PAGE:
UK plans to trial self-driving trucks on roads in 2016

Self-driving trucks are going to be tested on UK roads this year. It is expected that chancellor George Osborne will confirm this in his Budget speech this month. The Department for Transport wants the UK to pioneer in testing driverless ‘HGV platoons’.

Platooning means vehicles move in a group. In this way they use less fuel and save room on the highway because there are only a few meters between the trucks. The Times reports trials would take place on the M6 in Cumbria later in 2016, with vehicles in convoy headed by a driver in the leading lorry.

Computer-controlled trucks

The tests will take place on a quiet stretch of the motorway. The plans could result in the platooning of up to 10 computer-controlled trucks driven in convoy. It was said that the UK wants to fund the trials as a part of plans to speed up lorry deliveries and decrease congestion on the roads in the United Kingdom.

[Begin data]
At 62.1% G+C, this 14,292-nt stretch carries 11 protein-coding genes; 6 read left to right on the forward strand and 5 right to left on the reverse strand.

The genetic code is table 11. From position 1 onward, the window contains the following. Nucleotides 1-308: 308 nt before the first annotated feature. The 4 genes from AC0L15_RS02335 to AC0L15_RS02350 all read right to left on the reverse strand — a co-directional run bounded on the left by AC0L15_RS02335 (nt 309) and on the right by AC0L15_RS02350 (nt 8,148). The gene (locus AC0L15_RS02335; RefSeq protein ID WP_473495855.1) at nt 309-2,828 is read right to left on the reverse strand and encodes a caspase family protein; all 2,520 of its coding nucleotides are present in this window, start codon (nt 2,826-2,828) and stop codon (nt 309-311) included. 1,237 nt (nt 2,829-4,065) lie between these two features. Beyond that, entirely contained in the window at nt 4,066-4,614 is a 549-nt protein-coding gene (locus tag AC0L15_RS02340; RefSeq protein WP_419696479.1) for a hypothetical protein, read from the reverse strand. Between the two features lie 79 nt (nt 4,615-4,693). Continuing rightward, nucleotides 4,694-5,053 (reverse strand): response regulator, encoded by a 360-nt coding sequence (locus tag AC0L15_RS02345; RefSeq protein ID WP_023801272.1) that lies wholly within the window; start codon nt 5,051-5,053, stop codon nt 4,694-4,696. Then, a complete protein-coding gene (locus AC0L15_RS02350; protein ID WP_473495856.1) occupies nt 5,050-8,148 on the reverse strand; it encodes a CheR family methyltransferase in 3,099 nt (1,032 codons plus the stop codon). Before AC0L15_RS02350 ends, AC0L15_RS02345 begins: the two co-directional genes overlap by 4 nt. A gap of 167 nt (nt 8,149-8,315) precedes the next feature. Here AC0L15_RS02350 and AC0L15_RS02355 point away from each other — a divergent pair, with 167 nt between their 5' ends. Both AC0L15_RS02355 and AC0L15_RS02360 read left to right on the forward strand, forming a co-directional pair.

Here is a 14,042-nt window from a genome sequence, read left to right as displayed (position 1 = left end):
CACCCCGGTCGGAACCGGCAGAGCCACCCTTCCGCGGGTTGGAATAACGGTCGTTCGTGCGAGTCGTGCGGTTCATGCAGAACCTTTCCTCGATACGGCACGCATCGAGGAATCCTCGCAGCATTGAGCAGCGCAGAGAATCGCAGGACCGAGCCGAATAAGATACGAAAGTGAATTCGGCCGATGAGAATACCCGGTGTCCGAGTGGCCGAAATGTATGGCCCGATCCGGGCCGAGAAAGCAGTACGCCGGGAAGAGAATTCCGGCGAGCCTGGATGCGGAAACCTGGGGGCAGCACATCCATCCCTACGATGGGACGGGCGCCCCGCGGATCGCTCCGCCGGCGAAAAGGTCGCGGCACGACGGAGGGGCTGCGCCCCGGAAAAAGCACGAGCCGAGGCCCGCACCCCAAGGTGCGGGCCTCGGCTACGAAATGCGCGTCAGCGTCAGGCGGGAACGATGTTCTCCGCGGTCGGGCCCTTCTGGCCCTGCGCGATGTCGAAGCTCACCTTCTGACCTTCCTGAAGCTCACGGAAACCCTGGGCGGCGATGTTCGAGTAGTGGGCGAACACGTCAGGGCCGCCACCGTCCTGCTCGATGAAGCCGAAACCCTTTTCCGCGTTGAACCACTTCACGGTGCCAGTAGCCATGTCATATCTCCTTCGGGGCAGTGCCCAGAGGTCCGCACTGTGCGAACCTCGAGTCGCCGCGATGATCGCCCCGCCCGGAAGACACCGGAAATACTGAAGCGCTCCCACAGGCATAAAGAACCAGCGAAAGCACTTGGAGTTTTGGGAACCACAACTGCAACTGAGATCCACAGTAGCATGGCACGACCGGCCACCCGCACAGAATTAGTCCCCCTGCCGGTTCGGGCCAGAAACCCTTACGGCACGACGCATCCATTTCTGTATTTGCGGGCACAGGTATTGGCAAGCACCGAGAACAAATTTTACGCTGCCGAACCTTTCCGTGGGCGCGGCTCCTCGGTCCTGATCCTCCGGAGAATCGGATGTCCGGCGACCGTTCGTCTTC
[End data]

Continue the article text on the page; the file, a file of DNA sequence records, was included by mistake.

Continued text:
Edmund King, president of the AA (Automobile Association), doubted whether this kind of scheme would work in the UK as it does in other countries as the UK motorway network has an enormous amount of entrances and exits: many more than other motorways in Europe and around the world. This might cause problems for other vehicles needing to get past the 44 tonne 10-lorry platoon to enter or exit the road.

A Department for Transport spokesman said: “New technology has the potential to bring major improvements to journeys, and the UK is in a unique position to lead the way for the testing of connected and driverless vehicles.”

Germany

King said the “only feasible place” to trial these plans would be the M6, a route which tends to have less traffic and which has slightly fewer entrances and exits. A similar lorry developed by Daimler was already tested on a public road in Germany in October.

A highway pilot inside the vehicles helps them avoid other road users through a radar and camera system. This system can be activated by the press of a button. However, the company still requires a human driver to be present and focused on the road at all times.

Author: Lars Verpalen

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